On a smaller, more personal scale, we can see the lack of responsibility more clearly.  The recent suicides of Kate Spade and Anthony Bourdain represented the ultimate in irresponsible action.  Being human means assuming responsibility.  Suicide is the negation of that responsibility.  And yet, the twin felo de se garnered an outpouring of sympathy and tribute, despite the families and loved ones left behind.

The general lack of responsibility reflects a greater pessimism in America.  If our best days are over, then the future holds little hope. And why put in the work, take risks, make an unguaranteed investment, for a future that seems so dim?

There's a pervasive feeling that most of us are just hanging on, trying to get by, being careful not to rock the boat.  It's hard to be responsible when you're ducking ownership of your own actions for fear of failure.

But just as the dog returns to its vomit, the troubles caused by responsibility avoidance return as well.  They can't be escaped by running – only by confronting them head on.

There are exceptions to our cowardice.  President Trump, for all his faults, is someone who assumes responsibility just by acting, come Hell or high water.  His decisions to bomb Syria in retaliation for a chemical strike, impose a travel ban on terrorist-friendly countries, increase immigration enforcement, and even meet with North Korean dictator Kim Jong-un were all decisive moves that previous presidents would have been loath to take.

But Trump's an aberration from the political norm, which has become defined by posturing with your head in the sand.  There's something to learn from Trump's go-it-alone approach.  If our political class would spend less time tut-tutting Trump and take a page from his unapologetic style, perhaps the rest of us could, too, and quit living in fear of our own shadows.

Image via YouTube.

One of the crucial things I've found wanting in modern-day America is a simple concept: responsibility.  We are living through what David Bahnsen calls a "crisis of responsibility."  It's from this aversion to blame that many of our troubling trends flow.

The pusillanimity was recently present in the Supreme Court's unwillingness to define what rights the religious have in abstaining from commercial activities that violate their conscience.  In Masterpiece Cakeshop v. Colorado Civil Rights Commission, the high court ruled in favor of Jack Phillips, who declined to fashion a custom wedding cake for two men because of his religious conviction.  The Court did not uphold Phillips's right to do so – instead, the justices for the majority fell back on nasty language used by the Colorado Civil Rights Commission to support their ruling.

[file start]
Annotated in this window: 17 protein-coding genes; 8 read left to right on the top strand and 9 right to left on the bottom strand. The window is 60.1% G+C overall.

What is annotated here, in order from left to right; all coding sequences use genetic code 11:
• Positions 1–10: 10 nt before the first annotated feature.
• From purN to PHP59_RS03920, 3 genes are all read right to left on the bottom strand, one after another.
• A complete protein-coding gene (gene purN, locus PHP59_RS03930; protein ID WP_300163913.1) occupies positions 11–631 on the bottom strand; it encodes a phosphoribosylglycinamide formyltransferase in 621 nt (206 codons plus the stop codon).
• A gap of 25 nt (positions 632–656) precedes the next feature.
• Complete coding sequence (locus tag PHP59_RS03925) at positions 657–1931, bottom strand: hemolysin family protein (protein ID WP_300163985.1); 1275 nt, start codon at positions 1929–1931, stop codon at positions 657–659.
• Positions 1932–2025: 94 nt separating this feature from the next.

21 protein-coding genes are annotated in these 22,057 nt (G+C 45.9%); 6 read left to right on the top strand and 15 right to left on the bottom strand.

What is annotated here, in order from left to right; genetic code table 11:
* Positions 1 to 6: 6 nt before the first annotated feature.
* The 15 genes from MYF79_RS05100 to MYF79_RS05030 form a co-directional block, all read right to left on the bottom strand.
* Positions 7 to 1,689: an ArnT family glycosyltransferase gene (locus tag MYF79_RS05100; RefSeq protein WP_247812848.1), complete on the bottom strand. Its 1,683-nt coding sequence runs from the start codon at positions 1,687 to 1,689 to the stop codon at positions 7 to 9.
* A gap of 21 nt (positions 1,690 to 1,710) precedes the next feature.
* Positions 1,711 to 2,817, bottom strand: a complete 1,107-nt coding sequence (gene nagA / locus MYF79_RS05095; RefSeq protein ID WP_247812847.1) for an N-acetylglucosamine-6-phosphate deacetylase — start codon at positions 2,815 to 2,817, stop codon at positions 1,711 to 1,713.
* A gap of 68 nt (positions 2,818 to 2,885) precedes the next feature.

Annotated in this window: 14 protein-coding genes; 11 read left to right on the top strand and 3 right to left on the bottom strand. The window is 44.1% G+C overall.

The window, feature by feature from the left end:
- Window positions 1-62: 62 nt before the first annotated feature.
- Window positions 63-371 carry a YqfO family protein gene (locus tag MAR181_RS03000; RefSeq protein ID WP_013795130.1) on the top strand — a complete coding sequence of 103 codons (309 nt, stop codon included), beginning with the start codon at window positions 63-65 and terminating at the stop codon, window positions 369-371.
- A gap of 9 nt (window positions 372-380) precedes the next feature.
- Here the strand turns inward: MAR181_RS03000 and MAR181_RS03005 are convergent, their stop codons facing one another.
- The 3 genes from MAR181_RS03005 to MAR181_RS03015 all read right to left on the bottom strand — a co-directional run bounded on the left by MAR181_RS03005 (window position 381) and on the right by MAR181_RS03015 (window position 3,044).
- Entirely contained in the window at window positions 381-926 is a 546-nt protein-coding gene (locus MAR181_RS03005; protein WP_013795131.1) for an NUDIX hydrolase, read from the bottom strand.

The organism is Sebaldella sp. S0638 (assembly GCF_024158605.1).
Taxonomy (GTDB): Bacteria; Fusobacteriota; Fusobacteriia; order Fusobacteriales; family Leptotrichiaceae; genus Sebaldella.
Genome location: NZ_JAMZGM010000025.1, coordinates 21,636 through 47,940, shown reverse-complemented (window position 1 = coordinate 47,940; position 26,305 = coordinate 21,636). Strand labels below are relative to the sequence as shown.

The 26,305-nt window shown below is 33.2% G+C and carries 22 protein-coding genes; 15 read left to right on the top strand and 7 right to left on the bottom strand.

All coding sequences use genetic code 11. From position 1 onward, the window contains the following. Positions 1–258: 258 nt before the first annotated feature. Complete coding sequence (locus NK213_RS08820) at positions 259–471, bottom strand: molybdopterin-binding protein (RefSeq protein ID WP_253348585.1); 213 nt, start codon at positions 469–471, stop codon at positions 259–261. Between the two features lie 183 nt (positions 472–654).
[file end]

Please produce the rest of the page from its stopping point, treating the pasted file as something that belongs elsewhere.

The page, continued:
This was a cop-out.  The issue of balancing religious liberty with gay rights remains unsettled.  And with a recent ruling by the Arizona Court of Appeals that found two Phoenix calligraphers in violation of the city's anti-discrimination law for refusing to offer their services for a same-sex ceremony, the Supreme Court is guaranteed to revisit the issue in the future.

The judicial example is emblematic of the risk-averse mentality that is widespread in the federal government.  Just consider Congress and lawmakers' refusal to tackle big issues.  This year, Social Security has begun to tap into its "trust fund" for revenue, which is to say it's cashing in IOUs that aren't actually revenue.  Medicare is projected to become insolvent by 2026.

Should these two big entitlement programs continue without change, financial calamity is guaranteed.  Yet few elected officials want to deal with the looming catastrophe.  Doing so would require assuming the burden of making tough choices, including necessary cuts to benefits.